Occupiers rise again as Wall Street suffers losses

Members of Occupy Wall Street dressed as “corporate clowns” yesterday in Bryant Park.

The same day Occupy Wall Street rallied against corporate excess, a new report shows New York’s once booming financial sector has not yet fully recovered from the 2008 economic collapse.

The city’s securities industry shed 4,300 jobs across the board between April and December last year, according to a report released yesterday by State Comptroller Thomas DiNapoli.

Salaries grew, but bonuses are shrinking, according to the report. DiNapoli spokesman Eric Sumberg noted that salaries in the security sector grew 16 percent, to $361,180 in 2010; 2011 numbers are not yet available. But DiNapoli is expecting to see a 14 percent drop this year in cash bonuses.

The average lump of cash bonus last year was $121,150, down from $138,940 in 2010.

Even though the DOW closed above 13,000 on Tuesday — for the first time since 2008 — 2011 was “a difficult year on Wall Street,” DiNapoli said.

“The securities industry, which is a critical component of the economies of New York City and New York State, faces continued challenges as it works through the fallout from the financial crisis,” said DiNapoli.

Occupiers, who wanted to protest outside the Bank of America headquarters yesterday but were stopped by police, said Wall Street’s losses merely follow an economic crisis created by the bankers themselves.

Andy Stepanian, 33, an Occupy volunteer from Long Island, said OWS members do not want to see jobs stripped or lives ruined.

“The first instinct of people is to claim it as a victory,” he said. “‘Look at what we did, we made them cringe, we punched them in the stomach.’ But that’s not what’s going on here. … We’re not trying to hurt people.”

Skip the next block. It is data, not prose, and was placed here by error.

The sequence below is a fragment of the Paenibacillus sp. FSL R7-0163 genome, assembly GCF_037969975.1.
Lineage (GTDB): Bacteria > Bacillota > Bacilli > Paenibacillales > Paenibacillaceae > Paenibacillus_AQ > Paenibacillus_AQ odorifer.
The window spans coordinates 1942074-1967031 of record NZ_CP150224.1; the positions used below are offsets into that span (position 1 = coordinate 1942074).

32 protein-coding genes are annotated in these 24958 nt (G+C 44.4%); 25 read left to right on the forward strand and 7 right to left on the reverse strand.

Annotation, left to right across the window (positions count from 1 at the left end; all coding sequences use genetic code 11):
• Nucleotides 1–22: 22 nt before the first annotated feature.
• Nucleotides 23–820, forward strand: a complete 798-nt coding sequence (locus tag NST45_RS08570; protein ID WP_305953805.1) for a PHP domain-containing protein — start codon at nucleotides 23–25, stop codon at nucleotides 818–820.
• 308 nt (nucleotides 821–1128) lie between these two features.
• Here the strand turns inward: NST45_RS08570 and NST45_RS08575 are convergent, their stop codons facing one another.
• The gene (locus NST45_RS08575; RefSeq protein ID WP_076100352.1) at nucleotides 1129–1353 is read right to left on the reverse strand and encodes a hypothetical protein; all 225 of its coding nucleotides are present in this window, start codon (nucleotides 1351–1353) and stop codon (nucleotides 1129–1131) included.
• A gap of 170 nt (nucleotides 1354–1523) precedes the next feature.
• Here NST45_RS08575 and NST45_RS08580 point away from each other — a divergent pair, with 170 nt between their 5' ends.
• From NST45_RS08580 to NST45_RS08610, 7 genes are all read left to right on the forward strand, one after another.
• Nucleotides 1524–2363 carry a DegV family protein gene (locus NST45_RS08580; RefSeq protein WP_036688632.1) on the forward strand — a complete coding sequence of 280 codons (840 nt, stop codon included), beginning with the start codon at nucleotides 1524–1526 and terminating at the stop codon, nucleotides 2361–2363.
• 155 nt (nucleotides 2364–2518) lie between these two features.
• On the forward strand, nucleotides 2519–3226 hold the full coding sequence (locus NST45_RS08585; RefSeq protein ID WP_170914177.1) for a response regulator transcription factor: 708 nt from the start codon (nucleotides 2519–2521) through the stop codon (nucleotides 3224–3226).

“It doesn’t have to do with how much those people make,” he added. “It has to do with how America is feeling.”

And still, a $361,180 average New York banker salary is five times higher than the average salary in the private sector, $66,110, noted the report.

Finance fallout felt citywide

According to Crain’s, 41 percent of renters below 96th Street worked in finance last year, compared to 58 percent in 2005. A recent report from the New York Building Congress noted that the city issued more residential permits in 2011, but the cost per unit declined — implying fewer high-end, luxury units.

OWS protesters arrested at park

On the eve of Occupy Wall Street’s most recent national day of action, eight protesters were arrested in Zuccotti Park on Tuesday night. Some of the 30 protesters who gathered brought sleeping bags, which are prohibited in the park. Others were arrested on charges of disorderly conduct, according to police.

Follow Alison Bowen on Twitter @AlisonatMetro



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